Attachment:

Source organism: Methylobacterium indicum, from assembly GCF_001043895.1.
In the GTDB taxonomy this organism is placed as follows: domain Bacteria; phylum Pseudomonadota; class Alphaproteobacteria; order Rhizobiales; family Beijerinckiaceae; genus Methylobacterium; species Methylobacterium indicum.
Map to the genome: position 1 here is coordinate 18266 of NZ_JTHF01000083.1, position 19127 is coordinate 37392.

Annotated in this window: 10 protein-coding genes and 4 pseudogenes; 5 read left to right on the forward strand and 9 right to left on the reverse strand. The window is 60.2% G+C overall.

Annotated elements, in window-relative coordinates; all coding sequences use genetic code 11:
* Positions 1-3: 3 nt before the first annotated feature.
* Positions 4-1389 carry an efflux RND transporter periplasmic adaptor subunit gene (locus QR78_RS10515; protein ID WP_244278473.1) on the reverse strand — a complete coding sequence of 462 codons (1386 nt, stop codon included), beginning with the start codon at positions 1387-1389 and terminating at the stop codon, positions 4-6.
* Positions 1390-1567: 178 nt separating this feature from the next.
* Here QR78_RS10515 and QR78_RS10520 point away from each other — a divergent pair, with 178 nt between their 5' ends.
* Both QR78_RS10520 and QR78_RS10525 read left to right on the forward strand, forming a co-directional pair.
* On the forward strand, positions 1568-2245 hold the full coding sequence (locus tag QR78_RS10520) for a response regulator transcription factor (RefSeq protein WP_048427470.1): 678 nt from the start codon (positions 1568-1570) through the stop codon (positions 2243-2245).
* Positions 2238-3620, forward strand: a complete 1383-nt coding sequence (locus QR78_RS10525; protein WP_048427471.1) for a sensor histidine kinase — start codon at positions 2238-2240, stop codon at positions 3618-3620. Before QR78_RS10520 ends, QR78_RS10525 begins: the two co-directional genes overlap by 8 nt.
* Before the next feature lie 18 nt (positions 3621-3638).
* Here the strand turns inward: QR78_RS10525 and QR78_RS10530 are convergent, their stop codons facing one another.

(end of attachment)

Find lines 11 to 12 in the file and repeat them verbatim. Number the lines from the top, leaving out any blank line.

* On the forward strand, positions 1568-2245 hold the full coding sequence (locus tag QR78_RS10520) for a response regulator transcription factor (RefSeq protein WP_048427470.1): 678 nt from the start codon (positions 1568-1570) through the stop codon (positions 2243-2245).
* Positions 2238-3620, forward strand: a complete 1383-nt coding sequence (locus QR78_RS10525; protein WP_048427471.1) for a sensor histidine kinase — start codon at positions 2238-2240, stop codon at positions 3618-3620. Before QR78_RS10520 ends, QR78_RS10525 begins: the two co-directional genes overlap by 8 nt.